The other Palestinian who appears to be a candidate is Mohammed Dahlan, who is far less popular than Barghouti among Palestinians. Dahlan is the former Security Minister of the P.A., but since has had a falling out with Abbas. Originally from Gaza, he was forced out of Gaza by Hamas in 2007 and then out of the West Bank after a bitter battle with Abbas’ followers. He now lives in Dubai. He was convicted in absentia by the P.A of corruption charges, sentenced to several years in prison, and his conviction registered with the P.A. Justice Ministry. Because of his criminal record, the P.A. has announced that he will not be allowed to participate in the 2021 elections. While Dahlan would be more acceptable to the West than the other candidates, even if he is allowed to run, he is unlikely to win.

If the person who is elected as President of the P.A, is a terrorist, it raises the question of what the ramifications might be. Western countries both in Europe and North America are likely to disavow him. Will they continue to give money to the P.A. or UNRWA? Will the countries that have recognized the “State of Palestine” continue to do so? Will the United Nations continue to allow the State of Palestine to have “nonmember” status at the U.N.? Will the proponents of a two-state solution, including the Europeans, the J-Streeters, and the foreign press, finally realize that Israel has no partner for peace in the P.A.?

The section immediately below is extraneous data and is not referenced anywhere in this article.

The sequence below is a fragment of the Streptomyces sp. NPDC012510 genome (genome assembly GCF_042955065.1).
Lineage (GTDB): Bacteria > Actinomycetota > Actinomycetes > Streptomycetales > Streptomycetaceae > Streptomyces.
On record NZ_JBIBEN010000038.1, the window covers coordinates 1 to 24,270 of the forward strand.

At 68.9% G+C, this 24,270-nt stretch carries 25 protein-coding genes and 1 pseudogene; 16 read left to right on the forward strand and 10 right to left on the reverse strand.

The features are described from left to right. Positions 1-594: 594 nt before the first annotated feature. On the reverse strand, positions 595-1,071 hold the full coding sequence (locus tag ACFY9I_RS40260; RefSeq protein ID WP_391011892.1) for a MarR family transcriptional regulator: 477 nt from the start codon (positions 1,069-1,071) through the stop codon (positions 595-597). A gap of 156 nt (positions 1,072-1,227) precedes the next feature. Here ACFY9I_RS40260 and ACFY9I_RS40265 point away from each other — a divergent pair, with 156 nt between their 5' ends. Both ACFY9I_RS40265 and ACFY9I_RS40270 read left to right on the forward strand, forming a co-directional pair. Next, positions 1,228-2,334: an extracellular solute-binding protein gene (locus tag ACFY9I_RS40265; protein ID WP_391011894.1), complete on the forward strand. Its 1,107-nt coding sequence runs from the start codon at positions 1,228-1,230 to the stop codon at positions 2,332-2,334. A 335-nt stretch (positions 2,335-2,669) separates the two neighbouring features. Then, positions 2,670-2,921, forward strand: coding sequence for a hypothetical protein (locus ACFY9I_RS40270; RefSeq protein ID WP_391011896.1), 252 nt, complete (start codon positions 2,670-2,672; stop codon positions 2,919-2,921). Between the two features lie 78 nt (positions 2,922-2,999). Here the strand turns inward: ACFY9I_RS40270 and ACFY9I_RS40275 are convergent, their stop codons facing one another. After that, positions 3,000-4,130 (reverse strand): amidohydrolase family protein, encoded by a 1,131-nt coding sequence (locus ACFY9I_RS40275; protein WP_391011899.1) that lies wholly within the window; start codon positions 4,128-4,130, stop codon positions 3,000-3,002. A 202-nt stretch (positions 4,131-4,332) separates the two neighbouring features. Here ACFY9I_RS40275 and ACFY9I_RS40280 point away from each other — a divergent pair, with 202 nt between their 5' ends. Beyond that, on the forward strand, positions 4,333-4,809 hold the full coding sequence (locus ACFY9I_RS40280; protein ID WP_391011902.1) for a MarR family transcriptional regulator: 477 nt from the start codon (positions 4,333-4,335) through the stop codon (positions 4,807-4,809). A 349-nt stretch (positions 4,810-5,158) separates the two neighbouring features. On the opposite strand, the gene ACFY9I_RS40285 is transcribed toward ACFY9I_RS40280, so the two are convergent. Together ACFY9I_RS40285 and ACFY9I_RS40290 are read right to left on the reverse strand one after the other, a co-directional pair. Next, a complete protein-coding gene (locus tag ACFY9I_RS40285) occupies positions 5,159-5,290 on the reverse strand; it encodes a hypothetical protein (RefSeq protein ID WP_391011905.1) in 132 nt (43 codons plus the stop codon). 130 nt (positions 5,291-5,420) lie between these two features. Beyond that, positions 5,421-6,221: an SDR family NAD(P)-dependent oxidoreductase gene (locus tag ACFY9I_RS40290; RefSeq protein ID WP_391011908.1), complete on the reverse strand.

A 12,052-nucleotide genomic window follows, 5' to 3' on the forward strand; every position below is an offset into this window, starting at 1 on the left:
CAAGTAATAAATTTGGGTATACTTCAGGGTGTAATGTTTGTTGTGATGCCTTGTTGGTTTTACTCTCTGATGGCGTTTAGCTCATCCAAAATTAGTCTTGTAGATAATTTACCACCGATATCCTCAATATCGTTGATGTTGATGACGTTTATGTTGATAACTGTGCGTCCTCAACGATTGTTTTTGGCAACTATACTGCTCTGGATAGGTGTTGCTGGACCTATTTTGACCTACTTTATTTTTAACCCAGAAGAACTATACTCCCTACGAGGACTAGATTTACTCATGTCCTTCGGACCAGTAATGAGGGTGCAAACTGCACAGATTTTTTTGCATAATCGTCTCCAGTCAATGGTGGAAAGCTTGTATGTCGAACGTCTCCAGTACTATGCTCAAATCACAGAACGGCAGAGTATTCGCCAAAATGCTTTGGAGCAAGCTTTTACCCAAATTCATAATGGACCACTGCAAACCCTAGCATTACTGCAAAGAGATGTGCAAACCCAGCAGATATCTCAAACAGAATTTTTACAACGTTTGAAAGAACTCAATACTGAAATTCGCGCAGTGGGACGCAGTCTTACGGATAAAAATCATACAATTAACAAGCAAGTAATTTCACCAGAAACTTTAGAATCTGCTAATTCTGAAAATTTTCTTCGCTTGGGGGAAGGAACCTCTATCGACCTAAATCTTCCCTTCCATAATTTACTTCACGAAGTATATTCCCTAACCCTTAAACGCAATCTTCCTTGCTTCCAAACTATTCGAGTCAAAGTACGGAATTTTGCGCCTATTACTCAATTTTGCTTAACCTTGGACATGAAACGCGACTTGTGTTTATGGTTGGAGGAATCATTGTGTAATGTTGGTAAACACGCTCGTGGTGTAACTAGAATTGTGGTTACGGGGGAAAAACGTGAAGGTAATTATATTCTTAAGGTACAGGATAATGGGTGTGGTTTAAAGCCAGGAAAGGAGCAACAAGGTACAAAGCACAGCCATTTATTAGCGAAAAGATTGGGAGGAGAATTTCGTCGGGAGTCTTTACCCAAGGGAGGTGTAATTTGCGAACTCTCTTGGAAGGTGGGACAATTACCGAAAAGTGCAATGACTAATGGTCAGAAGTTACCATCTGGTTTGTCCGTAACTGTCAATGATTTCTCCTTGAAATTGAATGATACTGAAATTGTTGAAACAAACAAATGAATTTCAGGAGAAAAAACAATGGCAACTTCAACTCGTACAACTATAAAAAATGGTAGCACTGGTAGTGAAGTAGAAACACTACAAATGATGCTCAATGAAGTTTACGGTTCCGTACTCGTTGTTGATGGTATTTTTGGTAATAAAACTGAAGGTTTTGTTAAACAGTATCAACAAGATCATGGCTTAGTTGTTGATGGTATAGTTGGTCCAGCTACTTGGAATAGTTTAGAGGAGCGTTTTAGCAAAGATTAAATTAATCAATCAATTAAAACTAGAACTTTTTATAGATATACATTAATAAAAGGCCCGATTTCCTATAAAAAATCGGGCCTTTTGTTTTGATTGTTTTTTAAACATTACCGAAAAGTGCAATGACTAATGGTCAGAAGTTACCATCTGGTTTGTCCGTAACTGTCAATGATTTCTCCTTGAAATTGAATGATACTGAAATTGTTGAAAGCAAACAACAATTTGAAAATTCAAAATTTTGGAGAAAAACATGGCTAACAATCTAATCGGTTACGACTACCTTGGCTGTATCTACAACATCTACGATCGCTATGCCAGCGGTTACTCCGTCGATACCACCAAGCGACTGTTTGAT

If the elections are held, it is my hope that people in the West will start to realize that the issue is not Israel v. the Palestinians, but Israel v. the terrorists and Shia Iran. Maybe they will even figure out that we are not the bad guys. That can only help Israel.

About the Author
After spending an adulthood as a lawyer in Colorado where much of my practice involved the public interest, I made aliyah. As I child I was told by my mother, a German, Jewish refugee, that Israel was a place for her and her child. When I came here, I understood what she meant. Though I am retired now, I have continued my interest in activism and the world in which I find myself.